Togo, officially the Togolese Republic (République togolaise), a country in West Africa has received validation from the World Health Organization (WHO) for having eliminated human African trypanosomiasis or “sleeping sickness” as a public health problem, becoming the first country in Africa to reach this milestone. It gets its nickname ‘sleeping sickness’ because symptoms can include a disturbed sleep pattern.
What is African sleeping sickness?
Sleeping sickness is caused by parasites that are transmitted by infected tsetse flies and is only found in 36 countries in sub-Saharan Africa. If left untreated sleeping sickness is almost always fatal. In 1995, about 300,000 cases were estimated to have gone undetected, with 60 million people estimated to be at risk of infection. In 2019, fewer than 1,000 cases were found.
What are the two forms of sleeping sickness?
There are two forms of sleeping sickness. The first, due to Trypanosoma brucei gambiense, is found in 24 countries in west and central Africa and accounts for more than 98% of cases. The second form, due to Trypanosoma brucei rhodesiense, is found in 13 countries in eastern and southern Africa and represents the rest of cases. WHO and partners are targeting the elimination as a public health problem of the gambiense form of the disease from all endemic countries by 2030. Benin, Burkina Faso, Cameroon, Cote d’Ivoire and Ghana have started the validation process with the support of WHO.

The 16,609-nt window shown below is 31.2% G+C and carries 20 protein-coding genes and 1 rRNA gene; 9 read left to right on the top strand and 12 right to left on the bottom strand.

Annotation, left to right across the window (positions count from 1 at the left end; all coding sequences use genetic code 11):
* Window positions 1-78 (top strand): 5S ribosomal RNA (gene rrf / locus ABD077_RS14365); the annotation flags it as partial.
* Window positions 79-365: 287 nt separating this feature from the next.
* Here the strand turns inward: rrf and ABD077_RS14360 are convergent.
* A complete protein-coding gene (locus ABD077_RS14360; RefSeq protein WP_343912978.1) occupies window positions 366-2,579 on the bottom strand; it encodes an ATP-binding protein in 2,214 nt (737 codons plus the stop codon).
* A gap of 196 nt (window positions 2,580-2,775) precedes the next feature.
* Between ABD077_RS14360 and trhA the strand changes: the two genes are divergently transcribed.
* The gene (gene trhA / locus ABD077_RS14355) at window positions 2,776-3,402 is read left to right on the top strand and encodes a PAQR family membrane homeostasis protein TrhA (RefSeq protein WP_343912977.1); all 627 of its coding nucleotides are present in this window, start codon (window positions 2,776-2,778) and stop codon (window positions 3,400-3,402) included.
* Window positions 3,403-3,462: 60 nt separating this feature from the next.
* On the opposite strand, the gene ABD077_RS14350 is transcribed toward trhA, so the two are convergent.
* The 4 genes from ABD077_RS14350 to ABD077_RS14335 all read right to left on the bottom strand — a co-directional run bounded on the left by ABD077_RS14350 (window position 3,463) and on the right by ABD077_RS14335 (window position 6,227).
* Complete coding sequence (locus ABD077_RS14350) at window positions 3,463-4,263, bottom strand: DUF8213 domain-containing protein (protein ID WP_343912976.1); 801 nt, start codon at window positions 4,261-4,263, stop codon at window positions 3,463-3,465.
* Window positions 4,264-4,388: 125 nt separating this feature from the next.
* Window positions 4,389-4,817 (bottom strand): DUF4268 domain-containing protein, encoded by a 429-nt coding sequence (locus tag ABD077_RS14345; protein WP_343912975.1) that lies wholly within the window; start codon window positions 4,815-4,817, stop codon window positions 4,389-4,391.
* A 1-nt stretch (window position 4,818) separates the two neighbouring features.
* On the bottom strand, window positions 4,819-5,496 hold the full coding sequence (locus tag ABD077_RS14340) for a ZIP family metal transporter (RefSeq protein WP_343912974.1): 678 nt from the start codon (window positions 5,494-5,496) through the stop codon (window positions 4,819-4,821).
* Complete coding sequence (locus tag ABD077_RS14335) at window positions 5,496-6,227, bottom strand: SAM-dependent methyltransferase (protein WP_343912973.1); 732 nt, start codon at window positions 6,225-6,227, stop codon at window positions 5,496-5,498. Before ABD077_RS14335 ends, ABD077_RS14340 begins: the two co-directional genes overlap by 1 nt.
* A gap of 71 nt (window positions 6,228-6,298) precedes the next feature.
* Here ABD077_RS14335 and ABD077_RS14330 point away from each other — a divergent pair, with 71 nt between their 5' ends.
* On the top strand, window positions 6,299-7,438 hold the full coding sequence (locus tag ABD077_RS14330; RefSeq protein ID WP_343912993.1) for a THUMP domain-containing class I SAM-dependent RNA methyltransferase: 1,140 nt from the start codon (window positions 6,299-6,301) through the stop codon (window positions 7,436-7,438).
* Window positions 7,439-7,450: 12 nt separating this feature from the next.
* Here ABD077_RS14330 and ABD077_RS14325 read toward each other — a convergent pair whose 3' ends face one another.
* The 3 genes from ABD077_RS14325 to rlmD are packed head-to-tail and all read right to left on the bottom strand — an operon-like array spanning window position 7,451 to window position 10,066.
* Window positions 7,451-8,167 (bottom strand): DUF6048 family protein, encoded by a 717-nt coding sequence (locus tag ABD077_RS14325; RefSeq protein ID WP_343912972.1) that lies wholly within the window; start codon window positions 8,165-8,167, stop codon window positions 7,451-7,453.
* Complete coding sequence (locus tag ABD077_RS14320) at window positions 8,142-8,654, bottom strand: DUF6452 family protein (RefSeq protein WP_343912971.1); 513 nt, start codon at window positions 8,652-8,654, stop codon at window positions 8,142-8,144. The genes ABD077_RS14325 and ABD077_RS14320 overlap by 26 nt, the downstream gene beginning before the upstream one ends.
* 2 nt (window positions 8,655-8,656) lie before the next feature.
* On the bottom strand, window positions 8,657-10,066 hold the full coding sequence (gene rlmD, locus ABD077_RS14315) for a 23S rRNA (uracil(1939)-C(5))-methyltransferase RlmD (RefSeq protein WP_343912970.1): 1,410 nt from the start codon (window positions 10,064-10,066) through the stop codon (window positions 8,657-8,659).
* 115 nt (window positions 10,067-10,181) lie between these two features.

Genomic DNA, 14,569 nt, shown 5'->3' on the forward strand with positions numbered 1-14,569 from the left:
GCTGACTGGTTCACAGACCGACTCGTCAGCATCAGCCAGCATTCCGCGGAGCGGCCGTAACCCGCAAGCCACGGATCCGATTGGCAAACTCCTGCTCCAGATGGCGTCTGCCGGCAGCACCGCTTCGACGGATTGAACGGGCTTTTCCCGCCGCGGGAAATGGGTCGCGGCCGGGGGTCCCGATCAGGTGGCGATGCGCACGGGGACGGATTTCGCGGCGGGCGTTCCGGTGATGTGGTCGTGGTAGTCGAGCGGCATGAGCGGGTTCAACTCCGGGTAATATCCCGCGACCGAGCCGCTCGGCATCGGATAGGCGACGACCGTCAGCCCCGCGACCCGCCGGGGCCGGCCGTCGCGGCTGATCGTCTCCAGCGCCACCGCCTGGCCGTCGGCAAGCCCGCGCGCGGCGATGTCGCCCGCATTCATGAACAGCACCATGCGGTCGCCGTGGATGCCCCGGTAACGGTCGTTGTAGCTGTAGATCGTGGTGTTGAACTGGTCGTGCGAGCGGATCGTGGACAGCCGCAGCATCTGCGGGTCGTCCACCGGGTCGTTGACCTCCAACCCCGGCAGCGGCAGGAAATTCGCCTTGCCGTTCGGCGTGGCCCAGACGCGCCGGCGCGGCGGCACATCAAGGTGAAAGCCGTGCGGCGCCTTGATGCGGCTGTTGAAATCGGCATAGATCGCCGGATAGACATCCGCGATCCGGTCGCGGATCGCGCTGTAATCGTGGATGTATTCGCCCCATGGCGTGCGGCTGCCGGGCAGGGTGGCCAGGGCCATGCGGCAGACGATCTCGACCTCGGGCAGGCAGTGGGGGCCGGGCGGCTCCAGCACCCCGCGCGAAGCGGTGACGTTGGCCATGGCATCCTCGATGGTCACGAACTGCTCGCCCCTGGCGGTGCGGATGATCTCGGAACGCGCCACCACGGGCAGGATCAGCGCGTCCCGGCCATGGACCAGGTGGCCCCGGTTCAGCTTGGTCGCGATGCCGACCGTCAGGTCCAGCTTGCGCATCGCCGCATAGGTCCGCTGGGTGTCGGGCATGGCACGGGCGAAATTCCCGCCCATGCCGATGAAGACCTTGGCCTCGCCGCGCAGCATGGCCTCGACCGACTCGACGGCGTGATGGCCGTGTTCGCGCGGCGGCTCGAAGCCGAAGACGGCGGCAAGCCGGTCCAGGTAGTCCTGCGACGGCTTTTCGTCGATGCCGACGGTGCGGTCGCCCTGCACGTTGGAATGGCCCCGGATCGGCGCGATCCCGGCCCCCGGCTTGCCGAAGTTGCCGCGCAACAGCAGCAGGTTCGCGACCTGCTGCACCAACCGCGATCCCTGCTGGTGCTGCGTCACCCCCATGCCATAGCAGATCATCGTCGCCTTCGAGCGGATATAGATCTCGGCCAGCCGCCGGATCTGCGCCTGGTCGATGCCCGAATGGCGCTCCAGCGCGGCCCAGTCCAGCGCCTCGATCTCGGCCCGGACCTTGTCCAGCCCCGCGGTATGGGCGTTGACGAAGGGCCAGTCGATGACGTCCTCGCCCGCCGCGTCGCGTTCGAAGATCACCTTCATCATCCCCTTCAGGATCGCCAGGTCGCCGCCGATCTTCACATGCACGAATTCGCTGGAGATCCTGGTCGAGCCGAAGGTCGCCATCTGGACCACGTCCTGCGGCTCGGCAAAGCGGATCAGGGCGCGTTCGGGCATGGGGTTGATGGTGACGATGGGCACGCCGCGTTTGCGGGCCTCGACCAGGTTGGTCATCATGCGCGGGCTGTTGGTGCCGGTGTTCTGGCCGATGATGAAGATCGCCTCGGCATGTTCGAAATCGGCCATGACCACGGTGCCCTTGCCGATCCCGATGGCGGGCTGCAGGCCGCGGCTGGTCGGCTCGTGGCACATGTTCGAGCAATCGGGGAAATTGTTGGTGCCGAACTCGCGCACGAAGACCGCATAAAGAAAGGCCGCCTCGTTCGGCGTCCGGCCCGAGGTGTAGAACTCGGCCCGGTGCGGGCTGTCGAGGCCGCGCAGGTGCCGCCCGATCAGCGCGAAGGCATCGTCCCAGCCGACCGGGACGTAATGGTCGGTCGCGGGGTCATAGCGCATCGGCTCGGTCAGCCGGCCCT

How did Togo eliminate African sleeping sickness?
Togo has not reported any cases in the past 10 years. Togo’s achievement comes after more than two decades of sustained political commitment, surveillance and screening of cases. Beginning in 2000, the country’s public health officials implemented control measures. In 2011, the country established surveillance sites at hospitals in the cities of Mango and Tchamba, which cover the main areas at risk of the disease. Public health officials have since maintained heightened disease surveillance in endemic and at-risk areas. Neighboring countries are not at the same phase and so surveillance must continue to avoid a resurgence of this disease.
Togo first applied for certification of elimination of sleeping sickness in 2018 and a team of WHO experts studied the data, made recommendations and requested a revision by the country before giving their approval. A WHO-led global collaboration supported these efforts by facilitating the donation of medicines and resources from pharmaceutical companies, which helped strengthen local capacity and ensure the sustained availability of tools required to control the disease. Wiping out the gambiense form of sleeping sickness will require maintaining the commitment of endemic countries and of donors, as well as integrating control and surveillance activities into the regular health systems.